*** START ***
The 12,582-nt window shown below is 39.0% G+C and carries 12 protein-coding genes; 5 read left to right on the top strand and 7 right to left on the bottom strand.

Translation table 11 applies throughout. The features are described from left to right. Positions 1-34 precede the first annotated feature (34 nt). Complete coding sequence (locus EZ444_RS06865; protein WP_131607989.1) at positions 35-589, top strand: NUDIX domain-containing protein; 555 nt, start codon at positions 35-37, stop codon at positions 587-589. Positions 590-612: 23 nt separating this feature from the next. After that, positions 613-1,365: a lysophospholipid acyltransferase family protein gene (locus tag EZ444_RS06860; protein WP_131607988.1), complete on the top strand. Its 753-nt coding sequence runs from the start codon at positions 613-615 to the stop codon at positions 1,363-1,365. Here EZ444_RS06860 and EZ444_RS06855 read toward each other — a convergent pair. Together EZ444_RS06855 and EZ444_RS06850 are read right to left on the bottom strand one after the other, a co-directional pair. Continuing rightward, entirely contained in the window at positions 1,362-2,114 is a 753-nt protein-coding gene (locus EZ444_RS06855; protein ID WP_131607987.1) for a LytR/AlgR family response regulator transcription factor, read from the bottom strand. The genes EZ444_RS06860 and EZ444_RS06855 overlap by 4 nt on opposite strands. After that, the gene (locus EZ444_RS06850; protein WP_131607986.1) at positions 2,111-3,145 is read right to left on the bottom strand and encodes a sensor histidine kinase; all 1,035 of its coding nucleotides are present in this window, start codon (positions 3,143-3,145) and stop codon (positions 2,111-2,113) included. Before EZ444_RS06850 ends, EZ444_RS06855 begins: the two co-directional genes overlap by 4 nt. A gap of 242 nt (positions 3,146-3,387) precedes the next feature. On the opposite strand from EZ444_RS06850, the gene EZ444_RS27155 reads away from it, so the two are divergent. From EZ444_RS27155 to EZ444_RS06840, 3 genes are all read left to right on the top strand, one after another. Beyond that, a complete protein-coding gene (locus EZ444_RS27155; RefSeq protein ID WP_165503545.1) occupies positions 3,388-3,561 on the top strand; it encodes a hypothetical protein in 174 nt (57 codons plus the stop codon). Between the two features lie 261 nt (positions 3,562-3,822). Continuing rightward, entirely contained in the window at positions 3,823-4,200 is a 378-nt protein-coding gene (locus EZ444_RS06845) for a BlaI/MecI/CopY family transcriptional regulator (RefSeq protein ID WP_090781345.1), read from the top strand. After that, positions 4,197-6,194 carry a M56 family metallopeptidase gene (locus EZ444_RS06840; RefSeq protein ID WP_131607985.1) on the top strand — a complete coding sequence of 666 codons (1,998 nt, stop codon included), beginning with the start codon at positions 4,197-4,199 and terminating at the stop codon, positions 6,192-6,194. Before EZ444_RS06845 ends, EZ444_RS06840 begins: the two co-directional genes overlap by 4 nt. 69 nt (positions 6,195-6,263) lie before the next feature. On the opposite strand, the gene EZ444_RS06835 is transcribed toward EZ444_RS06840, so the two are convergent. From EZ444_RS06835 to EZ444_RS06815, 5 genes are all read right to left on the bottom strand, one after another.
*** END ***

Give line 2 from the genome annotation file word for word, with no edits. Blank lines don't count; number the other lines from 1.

Translation table 11 applies throughout. The features are described from left to right. Positions 1-34 precede the first annotated feature (34 nt). Complete coding sequence (locus EZ444_RS06865; protein WP_131607989.1) at positions 35-589, top strand: NUDIX domain-containing protein; 555 nt, start codon at positions 35-37, stop codon at positions 587-589. Positions 590-612: 23 nt separating this feature from the next. After that, positions 613-1,365: a lysophospholipid acyltransferase family protein gene (locus tag EZ444_RS06860; protein WP_131607988.1), complete on the top strand. Its 753-nt coding sequence runs from the start codon at positions 613-615 to the stop codon at positions 1,363-1,365. Here EZ444_RS06860 and EZ444_RS06855 read toward each other — a convergent pair. Together EZ444_RS06855 and EZ444_RS06850 are read right to left on the bottom strand one after the other, a co-directional pair. Continuing rightward, entirely contained in the window at positions 1,362-2,114 is a 753-nt protein-coding gene (locus EZ444_RS06855; protein ID WP_131607987.1) for a LytR/AlgR family response regulator transcription factor, read from the bottom strand. The genes EZ444_RS06860 and EZ444_RS06855 overlap by 4 nt on opposite strands. After that, the gene (locus EZ444_RS06850; protein WP_131607986.1) at positions 2,111-3,145 is read right to left on the bottom strand and encodes a sensor histidine kinase; all 1,035 of its coding nucleotides are present in this window, start codon (positions 3,143-3,145) and stop codon (positions 2,111-2,113) included. Before EZ444_RS06850 ends, EZ444_RS06855 begins: the two co-directional genes overlap by 4 nt. A gap of 242 nt (positions 3,146-3,387) precedes the next feature. On the opposite strand from EZ444_RS06850, the gene EZ444_RS27155 reads away from it, so the two are divergent. From EZ444_RS27155 to EZ444_RS06840, 3 genes are all read left to right on the top strand, one after another. Beyond that, a complete protein-coding gene (locus EZ444_RS27155; RefSeq protein ID WP_165503545.1) occupies positions 3,388-3,561 on the top strand; it encodes a hypothetical protein in 174 nt (57 codons plus the stop codon). Between the two features lie 261 nt (positions 3,562-3,822). Continuing rightward, entirely contained in the window at positions 3,823-4,200 is a 378-nt protein-coding gene (locus EZ444_RS06845) for a BlaI/MecI/CopY family transcriptional regulator (RefSeq protein ID WP_090781345.1), read from the top strand. After that, positions 4,197-6,194 carry a M56 family metallopeptidase gene (locus EZ444_RS06840; RefSeq protein ID WP_131607985.1) on the top strand — a complete coding sequence of 666 codons (1,998 nt, stop codon included), beginning with the start codon at positions 4,197-4,199 and terminating at the stop codon, positions 6,192-6,194. Before EZ444_RS06845 ends, EZ444_RS06840 begins: the two co-directional genes overlap by 4 nt. 69 nt (positions 6,195-6,263) lie before the next feature. On the opposite strand, the gene EZ444_RS06835 is transcribed toward EZ444_RS06840, so the two are convergent. From EZ444_RS06835 to EZ444_RS06815, 5 genes are all read right to left on the bottom strand, one after another.